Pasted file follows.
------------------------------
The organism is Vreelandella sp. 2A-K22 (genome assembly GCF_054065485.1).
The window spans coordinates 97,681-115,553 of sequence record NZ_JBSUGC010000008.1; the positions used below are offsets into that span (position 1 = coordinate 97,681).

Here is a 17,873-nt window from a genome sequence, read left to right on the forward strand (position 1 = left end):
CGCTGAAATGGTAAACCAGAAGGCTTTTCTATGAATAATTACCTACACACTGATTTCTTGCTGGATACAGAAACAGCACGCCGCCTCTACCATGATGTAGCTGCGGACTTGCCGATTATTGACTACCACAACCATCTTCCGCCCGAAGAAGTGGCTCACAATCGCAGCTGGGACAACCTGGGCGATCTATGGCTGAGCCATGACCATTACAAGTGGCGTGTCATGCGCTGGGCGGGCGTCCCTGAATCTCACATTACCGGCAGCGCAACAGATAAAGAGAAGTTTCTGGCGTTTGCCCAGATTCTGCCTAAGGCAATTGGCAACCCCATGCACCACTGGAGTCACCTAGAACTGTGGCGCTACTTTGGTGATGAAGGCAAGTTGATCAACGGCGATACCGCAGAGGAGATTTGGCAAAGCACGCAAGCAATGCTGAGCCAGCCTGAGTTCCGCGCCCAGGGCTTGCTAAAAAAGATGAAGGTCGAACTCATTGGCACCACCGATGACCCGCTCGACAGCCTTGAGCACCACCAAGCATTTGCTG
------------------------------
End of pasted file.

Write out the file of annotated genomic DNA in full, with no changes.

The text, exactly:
The organism is Vreelandella sp. 2A-K22 (genome assembly GCF_054065485.1).
The window spans coordinates 97,681-115,553 of sequence record NZ_JBSUGC010000008.1; the positions used below are offsets into that span (position 1 = coordinate 97,681).

Here is a 17,873-nt window from a genome sequence, read left to right on the forward strand (position 1 = left end):
CGCTGAAATGGTAAACCAGAAGGCTTTTCTATGAATAATTACCTACACACTGATTTCTTGCTGGATACAGAAACAGCACGCCGCCTCTACCATGATGTAGCTGCGGACTTGCCGATTATTGACTACCACAACCATCTTCCGCCCGAAGAAGTGGCTCACAATCGCAGCTGGGACAACCTGGGCGATCTATGGCTGAGCCATGACCATTACAAGTGGCGTGTCATGCGCTGGGCGGGCGTCCCTGAATCTCACATTACCGGCAGCGCAACAGATAAAGAGAAGTTTCTGGCGTTTGCCCAGATTCTGCCTAAGGCAATTGGCAACCCCATGCACCACTGGAGTCACCTAGAACTGTGGCGCTACTTTGGTGATGAAGGCAAGTTGATCAACGGCGATACCGCAGAGGAGATTTGGCAAAGCACGCAAGCAATGCTGAGCCAGCCTGAGTTCCGCGCCCAGGGCTTGCTAAAAAAGATGAAGGTCGAACTCATTGGCACCACCGATGACCCGCTCGACAGCCTTGAGCACCACCAAGCATTTGCTG